Now, summoning is natural in some boss fights since you occasionally get outnumbered and it simply feels like balancing the odds. On other occasions, like solo battles, it can rather break the bosses. These enemies are clearly not intended to tackle two people at once, and they’ll end up being completely exposed by entirely directing their aggro at one foe. Rather than learning attack patterns and exploiting opportunities, it then become a trivial case of waiting until the boss turns its attention to your summon before railing on it from behind. There are even bosses that can be beaten single-handedly by summons without you doing anything.
The most obvious response to this criticism is to simply not use the summons, but I’m not convinced this is a valid argument. Anything included in the game is open to criticism, and it’s also impossible to know which bosses are suitably balanced until it’s too late.
This sort of hindsight-based knowledge, along with Elden Ring’s very nature, encourages repeat playthroughs. My melee build got the job done but there are lots of magic options I completely neglected that look pretty awesome, even if I’m led to believe they can become overpowered. The question of which playstyle to select is one that has to be answered early in the game, but there is scope to respec later on if you so desire.
There are some other questions that seem to recur when it comes to Elden Ring, which make a good conclusion point. How hard is it, and is it suitable for players who have never played a Soulsborne game?
Make no mistake, despite a few exploits and imbalances, Elden Ring is a very challenging game. You’ll die a lot, regardless of your build and prior experience. Even when I thought I’d grasped everything necessary, the late-game difficulty spike offers some really stern tests.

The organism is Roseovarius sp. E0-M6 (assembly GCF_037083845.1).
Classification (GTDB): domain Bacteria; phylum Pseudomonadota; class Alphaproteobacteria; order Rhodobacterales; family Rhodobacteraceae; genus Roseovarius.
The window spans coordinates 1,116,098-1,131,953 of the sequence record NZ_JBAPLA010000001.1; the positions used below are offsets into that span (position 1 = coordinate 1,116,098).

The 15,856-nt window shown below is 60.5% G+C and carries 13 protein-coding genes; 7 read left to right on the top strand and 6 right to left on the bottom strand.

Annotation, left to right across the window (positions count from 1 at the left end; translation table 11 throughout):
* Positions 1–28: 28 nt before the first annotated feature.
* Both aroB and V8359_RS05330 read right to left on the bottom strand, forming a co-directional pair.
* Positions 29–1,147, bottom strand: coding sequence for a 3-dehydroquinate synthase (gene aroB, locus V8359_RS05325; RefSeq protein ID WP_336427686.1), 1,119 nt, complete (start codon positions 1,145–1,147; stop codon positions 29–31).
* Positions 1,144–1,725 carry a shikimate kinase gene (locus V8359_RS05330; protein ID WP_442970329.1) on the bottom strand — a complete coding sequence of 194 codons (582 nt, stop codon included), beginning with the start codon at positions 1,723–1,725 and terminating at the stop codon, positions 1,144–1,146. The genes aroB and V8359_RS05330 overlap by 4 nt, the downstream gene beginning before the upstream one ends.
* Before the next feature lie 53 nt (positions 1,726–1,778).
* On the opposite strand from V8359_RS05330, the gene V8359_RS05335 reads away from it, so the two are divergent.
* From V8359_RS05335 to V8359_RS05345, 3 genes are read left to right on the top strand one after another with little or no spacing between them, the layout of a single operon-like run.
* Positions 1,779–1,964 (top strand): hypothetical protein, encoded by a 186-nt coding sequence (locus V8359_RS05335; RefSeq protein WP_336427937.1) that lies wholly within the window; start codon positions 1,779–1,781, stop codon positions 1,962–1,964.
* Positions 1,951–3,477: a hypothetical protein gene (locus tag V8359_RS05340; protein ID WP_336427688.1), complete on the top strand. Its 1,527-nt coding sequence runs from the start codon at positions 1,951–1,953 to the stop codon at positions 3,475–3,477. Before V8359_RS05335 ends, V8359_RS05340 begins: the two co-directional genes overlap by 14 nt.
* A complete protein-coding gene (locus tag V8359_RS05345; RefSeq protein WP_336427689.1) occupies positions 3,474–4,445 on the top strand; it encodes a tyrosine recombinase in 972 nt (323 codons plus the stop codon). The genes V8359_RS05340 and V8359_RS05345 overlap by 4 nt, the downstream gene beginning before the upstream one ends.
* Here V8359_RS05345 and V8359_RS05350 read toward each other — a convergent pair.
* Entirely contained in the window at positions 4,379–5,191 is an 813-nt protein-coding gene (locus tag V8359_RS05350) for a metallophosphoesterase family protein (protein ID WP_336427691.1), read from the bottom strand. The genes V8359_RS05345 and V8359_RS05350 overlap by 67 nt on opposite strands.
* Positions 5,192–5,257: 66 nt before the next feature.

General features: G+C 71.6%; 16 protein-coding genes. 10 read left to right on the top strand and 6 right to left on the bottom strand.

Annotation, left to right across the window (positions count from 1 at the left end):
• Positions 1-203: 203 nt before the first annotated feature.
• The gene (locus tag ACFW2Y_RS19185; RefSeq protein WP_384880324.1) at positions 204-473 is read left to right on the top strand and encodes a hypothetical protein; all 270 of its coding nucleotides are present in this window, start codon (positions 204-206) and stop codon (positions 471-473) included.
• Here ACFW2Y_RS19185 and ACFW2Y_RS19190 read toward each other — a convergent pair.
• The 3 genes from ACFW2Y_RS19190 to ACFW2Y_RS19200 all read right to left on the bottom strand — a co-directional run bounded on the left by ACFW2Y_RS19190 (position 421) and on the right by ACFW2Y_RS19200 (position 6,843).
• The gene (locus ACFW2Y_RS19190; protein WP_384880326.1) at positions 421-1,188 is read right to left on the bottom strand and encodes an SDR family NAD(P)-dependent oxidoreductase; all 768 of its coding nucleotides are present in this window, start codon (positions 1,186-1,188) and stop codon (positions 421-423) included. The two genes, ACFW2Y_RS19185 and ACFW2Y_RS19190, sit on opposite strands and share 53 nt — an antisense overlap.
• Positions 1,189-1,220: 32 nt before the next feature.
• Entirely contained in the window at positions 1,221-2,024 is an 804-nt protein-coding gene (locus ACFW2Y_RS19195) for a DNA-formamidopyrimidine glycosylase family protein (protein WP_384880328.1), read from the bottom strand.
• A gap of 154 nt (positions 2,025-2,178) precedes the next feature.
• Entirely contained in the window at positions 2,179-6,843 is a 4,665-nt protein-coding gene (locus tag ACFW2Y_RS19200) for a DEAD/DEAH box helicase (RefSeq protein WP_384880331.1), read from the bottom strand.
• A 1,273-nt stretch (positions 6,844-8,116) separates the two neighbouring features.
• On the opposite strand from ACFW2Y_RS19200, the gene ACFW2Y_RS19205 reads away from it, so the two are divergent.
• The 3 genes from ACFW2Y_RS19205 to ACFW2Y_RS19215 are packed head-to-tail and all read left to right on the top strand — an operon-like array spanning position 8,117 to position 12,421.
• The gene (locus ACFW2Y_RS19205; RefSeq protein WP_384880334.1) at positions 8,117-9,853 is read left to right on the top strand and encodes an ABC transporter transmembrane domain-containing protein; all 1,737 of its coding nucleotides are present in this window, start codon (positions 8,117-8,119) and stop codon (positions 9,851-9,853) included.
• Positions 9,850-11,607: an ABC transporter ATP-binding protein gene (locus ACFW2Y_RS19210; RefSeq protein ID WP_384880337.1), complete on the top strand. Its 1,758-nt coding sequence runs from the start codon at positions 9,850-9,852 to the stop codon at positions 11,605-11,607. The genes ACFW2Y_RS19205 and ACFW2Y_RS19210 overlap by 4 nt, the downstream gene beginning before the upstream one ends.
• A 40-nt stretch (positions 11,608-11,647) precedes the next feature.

With this in mind, it’s still not going to be for everyone but I do think Elden Ring is a great starting point for newbies. The fact you can gallop off in another direction whenever you get stuck means you’ll always find something that can be conquered at your current skill level. I believe Elden Ring actively wants this to happen, with one of the earlier bosses highly likely to decimate you if you tackle him too soon.
In fact, Elden Ring comes highly recommended to most. FromSoftware have taken their thing and seamlessly blended it into the popular open world sphere. Despite a few issues that hold it back from being a true magnum opus, Elden Ring is still a wonderful experience that serves as both a love letter to prior generations whilst simultaneously making a significant stride forward for the genre.
+ Wonderful world full of secrets and satisfying exploration
+ Excellent combat with a large variety of playstyles
+ Provides an amazing feeling when you take down an epic boss
+ Refreshingly light on hand-holding
+ One of the best gaming horses
– Some balancing issues, particularly with summons
– Bosses have recycled designs and movesets
– A small handful of extra explanations would have improved the experience